SHE IS AMERICA'S ranking musical comedy star. What makes Carol Channing tick?
She had none of the sprite-like elan of the "20s' Marilyn Miller. She doesn't belt a song like the '30s' Ethel Merman. She has none of the demure sweetness of the '40s' Mary Martin.
Yet, there she is, one of the most instantly recognizable faces, voices and personalities of the nation, a unique image.
I first saw her at New York's Broadhurst Theater in a little revue, "Lend an Ear." She wasn't one of the leads. Yet, it was that tall, goggle-eyed blond that you looked at curiously, persistently. She had that quality which made Ethel Barrymore insist that 20 seconds are all that is needed to tell whether or not a novice can make a career.
That particular charisma led to the part which put Channing on the map, Lorelei Lee, the not-so-dumb blonde of "Gentlemen Prefer Blondes." Anita Loos had described a tiny, seductive girl in whose hand a gun had "just happened to go off and shot Mr. Jenning." Channing was not tiny (actually she's 5-feet-10) but, as she explained, "I thought tiny."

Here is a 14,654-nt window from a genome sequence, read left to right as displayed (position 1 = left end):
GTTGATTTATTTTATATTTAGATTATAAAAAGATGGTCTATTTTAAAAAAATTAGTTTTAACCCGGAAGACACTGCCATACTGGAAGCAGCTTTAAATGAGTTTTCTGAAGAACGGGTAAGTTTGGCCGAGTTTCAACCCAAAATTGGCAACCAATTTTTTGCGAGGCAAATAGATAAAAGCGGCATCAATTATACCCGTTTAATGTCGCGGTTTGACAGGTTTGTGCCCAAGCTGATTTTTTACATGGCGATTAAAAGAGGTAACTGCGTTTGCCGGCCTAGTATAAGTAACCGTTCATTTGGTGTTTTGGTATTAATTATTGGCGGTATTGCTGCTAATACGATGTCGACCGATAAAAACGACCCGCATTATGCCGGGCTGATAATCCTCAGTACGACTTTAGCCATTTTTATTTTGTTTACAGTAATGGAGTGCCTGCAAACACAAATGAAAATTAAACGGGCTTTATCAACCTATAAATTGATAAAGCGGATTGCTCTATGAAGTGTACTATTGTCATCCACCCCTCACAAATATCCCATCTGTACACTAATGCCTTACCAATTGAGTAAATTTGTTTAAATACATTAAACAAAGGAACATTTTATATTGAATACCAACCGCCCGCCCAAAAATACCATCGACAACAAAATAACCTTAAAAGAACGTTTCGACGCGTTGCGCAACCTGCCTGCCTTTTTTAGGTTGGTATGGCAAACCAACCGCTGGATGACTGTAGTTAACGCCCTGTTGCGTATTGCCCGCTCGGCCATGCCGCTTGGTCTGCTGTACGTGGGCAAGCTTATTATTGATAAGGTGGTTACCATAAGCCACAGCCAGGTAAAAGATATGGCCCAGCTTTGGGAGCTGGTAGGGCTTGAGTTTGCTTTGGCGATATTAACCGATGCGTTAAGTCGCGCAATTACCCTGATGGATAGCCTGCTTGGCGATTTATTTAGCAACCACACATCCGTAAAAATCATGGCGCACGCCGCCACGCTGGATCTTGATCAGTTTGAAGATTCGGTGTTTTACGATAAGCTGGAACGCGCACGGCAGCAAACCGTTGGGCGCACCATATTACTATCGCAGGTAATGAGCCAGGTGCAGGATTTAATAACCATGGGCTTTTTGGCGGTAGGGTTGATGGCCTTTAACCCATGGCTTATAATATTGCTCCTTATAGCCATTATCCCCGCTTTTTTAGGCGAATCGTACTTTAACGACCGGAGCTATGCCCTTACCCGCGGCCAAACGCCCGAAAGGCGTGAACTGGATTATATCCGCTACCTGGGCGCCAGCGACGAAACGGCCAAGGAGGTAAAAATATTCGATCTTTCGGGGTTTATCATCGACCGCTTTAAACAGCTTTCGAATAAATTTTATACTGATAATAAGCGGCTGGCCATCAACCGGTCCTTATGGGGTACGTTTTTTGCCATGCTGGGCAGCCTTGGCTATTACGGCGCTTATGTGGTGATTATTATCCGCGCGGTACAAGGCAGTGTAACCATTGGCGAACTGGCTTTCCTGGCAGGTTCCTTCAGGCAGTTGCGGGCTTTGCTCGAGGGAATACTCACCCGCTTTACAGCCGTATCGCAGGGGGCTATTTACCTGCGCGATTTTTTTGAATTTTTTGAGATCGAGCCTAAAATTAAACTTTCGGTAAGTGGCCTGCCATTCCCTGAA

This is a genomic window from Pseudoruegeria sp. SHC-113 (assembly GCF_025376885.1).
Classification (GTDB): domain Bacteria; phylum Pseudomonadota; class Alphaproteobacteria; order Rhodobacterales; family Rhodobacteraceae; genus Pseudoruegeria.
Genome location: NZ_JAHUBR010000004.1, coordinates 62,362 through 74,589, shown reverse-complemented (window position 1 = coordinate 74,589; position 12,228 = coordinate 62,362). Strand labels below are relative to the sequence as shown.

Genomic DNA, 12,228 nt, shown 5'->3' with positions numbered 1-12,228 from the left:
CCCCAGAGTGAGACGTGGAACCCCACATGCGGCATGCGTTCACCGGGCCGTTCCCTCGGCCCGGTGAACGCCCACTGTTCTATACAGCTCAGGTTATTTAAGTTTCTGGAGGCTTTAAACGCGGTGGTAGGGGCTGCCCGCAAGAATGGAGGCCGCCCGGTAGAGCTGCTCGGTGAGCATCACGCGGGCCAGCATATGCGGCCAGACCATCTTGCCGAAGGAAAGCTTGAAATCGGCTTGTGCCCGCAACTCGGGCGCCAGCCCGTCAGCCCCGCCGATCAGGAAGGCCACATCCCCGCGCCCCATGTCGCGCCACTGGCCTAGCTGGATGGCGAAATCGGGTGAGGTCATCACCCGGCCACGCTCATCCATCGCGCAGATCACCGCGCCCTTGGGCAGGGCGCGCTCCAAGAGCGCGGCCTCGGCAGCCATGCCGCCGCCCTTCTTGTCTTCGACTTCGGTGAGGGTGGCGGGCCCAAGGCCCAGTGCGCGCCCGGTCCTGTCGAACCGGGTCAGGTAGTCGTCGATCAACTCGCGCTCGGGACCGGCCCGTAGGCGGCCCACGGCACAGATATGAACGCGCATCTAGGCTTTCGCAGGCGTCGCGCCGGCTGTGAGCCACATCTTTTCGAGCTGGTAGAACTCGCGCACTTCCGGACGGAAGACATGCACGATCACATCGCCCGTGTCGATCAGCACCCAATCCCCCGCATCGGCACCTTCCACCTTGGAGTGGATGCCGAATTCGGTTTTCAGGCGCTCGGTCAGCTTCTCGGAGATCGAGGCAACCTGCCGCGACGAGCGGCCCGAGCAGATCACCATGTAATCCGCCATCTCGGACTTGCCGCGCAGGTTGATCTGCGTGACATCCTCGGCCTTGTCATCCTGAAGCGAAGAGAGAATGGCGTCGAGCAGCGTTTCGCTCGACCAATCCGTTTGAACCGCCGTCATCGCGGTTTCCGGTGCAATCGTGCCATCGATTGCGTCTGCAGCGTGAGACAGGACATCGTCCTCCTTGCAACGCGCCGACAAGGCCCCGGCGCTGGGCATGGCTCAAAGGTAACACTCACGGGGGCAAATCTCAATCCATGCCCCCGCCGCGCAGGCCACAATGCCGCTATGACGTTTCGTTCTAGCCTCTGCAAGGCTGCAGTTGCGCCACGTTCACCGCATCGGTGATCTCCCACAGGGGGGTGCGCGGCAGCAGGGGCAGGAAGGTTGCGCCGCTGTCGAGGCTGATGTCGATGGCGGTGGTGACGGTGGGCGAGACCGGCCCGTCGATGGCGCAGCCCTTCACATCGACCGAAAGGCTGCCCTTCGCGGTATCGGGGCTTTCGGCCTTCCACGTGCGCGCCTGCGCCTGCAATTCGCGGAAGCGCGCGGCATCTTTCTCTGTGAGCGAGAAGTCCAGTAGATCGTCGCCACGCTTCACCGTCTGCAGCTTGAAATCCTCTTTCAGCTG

The image captivated the nation, and by the time Marilyn Monroe got the movie part, Channing had toured the land so thoroughly that she could always count on a welcome everywhere she'd been.
This is part of what makes Channing tick. Like the Lunts and Helen Hayes, her good friends, Channing created a national following by the dogged route of getting around. None of her musical comedy peers liked leaving New York to tour the boondocks. To Channing that's downright fun. Not once has she missed a single one of her thousands of scheduled performances.
Another aspect is that Channing performs in all fields - TV, clubs, films, recordings. She's not known strictly as a stage performer, thus her audience is broad and deep. Those who see her in one medium want to watch her in another.